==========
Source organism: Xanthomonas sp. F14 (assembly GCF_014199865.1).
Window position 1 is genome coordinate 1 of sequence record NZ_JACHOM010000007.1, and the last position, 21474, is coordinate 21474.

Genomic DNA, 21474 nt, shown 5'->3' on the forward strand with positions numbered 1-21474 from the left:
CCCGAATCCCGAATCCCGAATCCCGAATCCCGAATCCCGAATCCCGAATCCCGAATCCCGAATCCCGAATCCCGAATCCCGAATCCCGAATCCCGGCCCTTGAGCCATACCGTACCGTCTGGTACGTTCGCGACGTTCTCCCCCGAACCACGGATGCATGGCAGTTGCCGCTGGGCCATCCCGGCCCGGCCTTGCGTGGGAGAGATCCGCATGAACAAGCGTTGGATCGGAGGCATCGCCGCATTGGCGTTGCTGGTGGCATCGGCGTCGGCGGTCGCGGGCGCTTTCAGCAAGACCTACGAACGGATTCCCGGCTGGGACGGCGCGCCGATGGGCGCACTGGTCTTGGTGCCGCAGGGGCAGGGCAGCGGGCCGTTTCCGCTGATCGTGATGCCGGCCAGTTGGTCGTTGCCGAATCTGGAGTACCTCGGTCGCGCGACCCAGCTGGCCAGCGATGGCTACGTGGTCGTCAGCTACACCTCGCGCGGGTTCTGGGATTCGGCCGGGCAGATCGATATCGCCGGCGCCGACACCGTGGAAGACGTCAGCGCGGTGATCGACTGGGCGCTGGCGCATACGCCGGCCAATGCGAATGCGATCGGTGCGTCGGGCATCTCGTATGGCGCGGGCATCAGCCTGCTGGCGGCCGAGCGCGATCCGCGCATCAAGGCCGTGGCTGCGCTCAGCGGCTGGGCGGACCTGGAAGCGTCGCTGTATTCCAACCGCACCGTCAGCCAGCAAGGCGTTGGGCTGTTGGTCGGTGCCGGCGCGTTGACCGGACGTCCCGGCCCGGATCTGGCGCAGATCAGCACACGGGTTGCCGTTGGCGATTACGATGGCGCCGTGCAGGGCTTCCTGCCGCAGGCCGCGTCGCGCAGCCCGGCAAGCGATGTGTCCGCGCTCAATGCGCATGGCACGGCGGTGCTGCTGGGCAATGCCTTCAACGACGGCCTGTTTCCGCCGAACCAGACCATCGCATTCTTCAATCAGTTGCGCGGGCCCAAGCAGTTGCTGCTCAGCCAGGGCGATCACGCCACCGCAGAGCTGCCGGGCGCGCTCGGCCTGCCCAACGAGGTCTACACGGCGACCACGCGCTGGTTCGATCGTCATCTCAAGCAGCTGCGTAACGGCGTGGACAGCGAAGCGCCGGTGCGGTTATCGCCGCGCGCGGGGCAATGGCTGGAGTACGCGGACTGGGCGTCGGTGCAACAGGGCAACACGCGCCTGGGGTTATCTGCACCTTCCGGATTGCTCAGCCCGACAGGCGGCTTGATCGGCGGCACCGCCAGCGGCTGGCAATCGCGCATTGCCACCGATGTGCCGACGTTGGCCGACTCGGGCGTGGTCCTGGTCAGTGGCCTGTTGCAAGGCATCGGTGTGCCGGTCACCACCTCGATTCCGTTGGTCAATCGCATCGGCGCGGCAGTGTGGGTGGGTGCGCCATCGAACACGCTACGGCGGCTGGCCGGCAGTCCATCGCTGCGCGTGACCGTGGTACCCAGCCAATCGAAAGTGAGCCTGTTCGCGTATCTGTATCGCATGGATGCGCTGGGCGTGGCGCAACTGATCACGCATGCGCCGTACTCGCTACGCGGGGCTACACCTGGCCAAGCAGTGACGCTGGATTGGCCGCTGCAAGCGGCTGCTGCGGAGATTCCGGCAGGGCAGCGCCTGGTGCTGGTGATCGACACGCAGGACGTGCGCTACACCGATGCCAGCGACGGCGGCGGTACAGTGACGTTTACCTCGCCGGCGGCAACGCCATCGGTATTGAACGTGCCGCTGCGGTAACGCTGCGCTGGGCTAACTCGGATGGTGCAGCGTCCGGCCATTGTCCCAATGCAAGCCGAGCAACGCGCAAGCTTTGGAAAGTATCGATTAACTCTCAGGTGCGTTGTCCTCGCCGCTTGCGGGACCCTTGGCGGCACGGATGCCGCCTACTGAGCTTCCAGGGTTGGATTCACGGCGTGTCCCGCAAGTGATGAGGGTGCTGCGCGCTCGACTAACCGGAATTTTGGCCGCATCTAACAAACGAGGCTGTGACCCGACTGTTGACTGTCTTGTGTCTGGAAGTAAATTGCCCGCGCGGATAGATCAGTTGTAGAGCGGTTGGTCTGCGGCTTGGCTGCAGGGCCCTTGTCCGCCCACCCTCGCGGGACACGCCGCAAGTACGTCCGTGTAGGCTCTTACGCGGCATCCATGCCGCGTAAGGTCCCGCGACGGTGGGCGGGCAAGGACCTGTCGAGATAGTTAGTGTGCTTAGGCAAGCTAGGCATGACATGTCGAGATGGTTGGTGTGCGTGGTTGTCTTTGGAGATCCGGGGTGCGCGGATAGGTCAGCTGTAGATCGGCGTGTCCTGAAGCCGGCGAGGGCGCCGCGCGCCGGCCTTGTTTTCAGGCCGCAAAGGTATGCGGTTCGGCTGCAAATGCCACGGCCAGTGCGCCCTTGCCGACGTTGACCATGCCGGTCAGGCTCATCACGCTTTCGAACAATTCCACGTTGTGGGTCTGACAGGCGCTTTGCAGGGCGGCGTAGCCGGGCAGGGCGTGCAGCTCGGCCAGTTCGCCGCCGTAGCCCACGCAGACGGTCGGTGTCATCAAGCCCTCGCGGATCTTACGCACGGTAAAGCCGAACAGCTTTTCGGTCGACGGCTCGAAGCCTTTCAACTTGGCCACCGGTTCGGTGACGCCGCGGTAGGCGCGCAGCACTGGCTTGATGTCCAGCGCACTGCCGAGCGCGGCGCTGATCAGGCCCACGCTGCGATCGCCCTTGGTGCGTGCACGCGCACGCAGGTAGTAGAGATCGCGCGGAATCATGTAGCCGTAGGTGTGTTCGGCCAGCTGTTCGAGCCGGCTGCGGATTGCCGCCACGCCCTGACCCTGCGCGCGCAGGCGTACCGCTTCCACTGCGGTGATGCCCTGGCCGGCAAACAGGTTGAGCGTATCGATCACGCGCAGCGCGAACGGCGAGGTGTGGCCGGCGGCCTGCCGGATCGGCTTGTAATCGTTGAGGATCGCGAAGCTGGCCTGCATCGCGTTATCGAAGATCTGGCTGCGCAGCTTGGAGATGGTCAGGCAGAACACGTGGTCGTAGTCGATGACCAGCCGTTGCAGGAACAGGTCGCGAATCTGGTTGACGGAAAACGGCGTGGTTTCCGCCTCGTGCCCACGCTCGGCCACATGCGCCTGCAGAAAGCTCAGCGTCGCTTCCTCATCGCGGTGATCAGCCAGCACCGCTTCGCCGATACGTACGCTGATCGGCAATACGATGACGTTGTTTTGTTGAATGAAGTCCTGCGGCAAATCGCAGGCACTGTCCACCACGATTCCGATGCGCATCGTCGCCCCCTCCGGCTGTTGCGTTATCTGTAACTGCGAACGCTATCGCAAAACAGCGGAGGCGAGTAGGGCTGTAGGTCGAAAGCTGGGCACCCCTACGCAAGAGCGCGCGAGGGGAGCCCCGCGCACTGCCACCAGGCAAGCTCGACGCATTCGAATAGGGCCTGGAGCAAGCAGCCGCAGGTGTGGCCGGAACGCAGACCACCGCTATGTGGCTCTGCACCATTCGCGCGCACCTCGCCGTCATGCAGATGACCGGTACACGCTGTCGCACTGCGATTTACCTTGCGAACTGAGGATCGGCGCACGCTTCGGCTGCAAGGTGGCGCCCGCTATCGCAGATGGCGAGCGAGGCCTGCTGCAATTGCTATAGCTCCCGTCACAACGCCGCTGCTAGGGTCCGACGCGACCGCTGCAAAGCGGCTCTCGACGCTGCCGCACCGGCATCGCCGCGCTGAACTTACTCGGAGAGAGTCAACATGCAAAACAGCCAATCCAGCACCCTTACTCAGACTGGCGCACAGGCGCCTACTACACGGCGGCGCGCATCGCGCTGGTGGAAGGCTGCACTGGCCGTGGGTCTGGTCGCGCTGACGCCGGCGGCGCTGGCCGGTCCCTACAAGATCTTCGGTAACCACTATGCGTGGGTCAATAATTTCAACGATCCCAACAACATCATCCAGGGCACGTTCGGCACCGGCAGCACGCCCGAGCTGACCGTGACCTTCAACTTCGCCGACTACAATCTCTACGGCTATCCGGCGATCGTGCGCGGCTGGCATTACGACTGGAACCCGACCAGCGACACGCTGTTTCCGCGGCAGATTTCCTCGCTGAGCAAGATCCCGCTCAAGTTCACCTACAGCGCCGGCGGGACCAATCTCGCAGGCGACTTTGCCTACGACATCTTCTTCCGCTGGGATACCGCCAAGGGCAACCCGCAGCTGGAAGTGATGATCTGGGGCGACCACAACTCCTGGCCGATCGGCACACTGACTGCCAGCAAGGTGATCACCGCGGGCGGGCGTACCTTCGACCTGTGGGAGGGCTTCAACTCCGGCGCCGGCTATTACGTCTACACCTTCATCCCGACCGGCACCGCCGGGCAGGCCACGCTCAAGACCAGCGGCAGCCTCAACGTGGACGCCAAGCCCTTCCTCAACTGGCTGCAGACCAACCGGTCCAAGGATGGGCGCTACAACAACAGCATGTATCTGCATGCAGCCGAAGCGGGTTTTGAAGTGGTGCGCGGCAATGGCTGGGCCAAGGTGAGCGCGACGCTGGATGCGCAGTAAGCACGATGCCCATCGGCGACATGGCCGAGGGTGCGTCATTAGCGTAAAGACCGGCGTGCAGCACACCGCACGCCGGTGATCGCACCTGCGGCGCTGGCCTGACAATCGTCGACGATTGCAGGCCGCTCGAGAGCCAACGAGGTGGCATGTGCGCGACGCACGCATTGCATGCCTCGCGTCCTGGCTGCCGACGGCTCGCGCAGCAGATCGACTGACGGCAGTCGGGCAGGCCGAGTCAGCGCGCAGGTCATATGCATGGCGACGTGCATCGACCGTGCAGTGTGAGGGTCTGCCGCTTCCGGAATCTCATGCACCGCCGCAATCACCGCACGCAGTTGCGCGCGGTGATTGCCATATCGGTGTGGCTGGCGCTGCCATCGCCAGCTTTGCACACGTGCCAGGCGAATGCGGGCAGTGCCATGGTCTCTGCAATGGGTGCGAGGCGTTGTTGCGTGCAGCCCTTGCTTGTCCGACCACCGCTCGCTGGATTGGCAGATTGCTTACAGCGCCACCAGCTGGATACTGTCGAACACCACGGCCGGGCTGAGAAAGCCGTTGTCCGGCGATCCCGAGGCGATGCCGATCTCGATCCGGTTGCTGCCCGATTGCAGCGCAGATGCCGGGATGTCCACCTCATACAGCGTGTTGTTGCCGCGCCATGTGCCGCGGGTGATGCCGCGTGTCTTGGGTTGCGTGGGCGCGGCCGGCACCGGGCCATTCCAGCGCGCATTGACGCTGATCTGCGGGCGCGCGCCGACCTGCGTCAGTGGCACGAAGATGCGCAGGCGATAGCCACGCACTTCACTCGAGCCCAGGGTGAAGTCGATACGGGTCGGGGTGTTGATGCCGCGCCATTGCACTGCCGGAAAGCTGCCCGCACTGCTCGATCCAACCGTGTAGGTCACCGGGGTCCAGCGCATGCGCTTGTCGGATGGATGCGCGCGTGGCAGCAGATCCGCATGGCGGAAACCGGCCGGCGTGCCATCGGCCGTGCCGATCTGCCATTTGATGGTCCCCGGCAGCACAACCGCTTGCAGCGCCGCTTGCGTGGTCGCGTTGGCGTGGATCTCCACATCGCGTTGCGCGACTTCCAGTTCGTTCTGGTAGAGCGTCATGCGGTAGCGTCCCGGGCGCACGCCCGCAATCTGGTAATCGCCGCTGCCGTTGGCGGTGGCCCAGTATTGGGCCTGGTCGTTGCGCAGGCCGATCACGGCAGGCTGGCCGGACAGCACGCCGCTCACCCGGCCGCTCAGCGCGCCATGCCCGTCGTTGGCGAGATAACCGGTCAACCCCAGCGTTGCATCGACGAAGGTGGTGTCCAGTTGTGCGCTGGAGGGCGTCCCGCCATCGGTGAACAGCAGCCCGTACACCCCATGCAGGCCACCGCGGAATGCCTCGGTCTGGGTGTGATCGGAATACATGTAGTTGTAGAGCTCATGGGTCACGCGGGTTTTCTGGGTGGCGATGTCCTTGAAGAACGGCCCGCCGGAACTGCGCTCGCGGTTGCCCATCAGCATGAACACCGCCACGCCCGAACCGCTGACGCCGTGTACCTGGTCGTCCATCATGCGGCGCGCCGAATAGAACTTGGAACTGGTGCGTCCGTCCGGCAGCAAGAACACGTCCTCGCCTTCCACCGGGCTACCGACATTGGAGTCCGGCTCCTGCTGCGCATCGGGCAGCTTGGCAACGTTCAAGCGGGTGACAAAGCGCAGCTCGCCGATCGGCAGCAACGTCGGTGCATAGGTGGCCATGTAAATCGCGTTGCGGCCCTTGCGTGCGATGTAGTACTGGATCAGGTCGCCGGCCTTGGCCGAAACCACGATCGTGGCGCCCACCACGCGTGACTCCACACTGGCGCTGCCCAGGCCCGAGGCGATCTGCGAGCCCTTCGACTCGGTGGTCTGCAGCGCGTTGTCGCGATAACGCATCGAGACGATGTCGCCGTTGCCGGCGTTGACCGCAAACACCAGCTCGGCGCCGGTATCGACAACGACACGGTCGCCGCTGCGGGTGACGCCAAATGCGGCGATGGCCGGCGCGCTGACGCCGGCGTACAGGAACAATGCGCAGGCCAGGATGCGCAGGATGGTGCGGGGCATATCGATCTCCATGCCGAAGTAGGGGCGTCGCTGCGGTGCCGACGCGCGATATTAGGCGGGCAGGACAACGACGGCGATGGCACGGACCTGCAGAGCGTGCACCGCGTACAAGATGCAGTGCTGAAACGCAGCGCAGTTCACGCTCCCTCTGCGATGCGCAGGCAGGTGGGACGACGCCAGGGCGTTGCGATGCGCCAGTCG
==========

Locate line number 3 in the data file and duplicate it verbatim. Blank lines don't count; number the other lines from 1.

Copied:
Genomic DNA, 21474 nt, shown 5'->3' on the forward strand with positions numbered 1-21474 from the left: